• That’s one reason why I’m not Catholic.

        • benher says:

           I always wonder about the crumbs… I mean, they can’t just let them drop on the floor, can they? The leftover drops in the bottom of the glass…

          • Beanolini says:

            In theory, the priest should eat/drink all the leftovers, or reserve them in a special cupboard

            In practice, some churches are more anal about it than others. I’ve been to one where consecrated bread was thrown to the pigeons.

          • Boundegar says:

            That’s actually considered reverent, if there aren’t enough hungry humans around.  For the wine, garden soil is a better place for leftovers than the toilet.

            Interesting aside: those Christians who are least fundamentalist are most likely to take those symbols seriously.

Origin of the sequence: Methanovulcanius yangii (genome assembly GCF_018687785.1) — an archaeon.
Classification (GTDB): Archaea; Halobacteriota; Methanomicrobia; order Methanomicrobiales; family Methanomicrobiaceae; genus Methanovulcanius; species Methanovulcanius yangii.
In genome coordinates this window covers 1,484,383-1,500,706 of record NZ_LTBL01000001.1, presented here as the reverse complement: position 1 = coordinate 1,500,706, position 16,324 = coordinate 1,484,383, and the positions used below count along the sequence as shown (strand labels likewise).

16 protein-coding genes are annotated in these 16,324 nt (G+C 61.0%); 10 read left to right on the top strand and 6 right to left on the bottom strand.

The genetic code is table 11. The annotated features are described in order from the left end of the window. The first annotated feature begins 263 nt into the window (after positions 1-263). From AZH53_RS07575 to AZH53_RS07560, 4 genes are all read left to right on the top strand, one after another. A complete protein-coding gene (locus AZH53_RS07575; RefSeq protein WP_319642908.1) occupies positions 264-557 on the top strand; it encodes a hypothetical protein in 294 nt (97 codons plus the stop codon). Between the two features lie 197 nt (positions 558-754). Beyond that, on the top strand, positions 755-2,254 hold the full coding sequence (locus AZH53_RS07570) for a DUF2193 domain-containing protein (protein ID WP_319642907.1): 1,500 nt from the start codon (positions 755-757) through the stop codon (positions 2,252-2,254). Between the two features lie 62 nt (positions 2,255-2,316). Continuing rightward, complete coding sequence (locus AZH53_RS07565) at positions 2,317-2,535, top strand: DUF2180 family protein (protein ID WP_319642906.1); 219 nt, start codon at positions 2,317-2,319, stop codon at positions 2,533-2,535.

• RHK says:

          Not pretending to, they believe they actually are via transubstantiation.

          • wysinwyg says:

             I’d love to see a poll reviewing how many US catholics actually believe in transubstantiation.

            Even the ones who swear to believe in it 100% buy into some Thomist/Platonist “the substance doesn’t transubstantiate but the essence does” bullshit.  In other words “it’s still bread and wine but I’m going to pretend otherwise.”

          • Antinous / Moderator says:

            In other words “it’s still bread and wine but I’m going to pretend otherwise.”

            So… sort of like a dildo or a fleshlight.

          • Antinous / Moderator says:

            High upon the Sacred Rock,
            The Rose Incarnate shines,
            Upon the Mountain of the Flood,
            At the Meeting of the Lines.

    • Shannon Graham says:

      More like, they’re doing voodoo behind closed doors and who gives a shit, because real life is more interesting.

    • You’d better be respectful to diversity, unless of course it’s great LOL RELIGION material.

    • QuiGonBong says:

      Really? OK, here goes.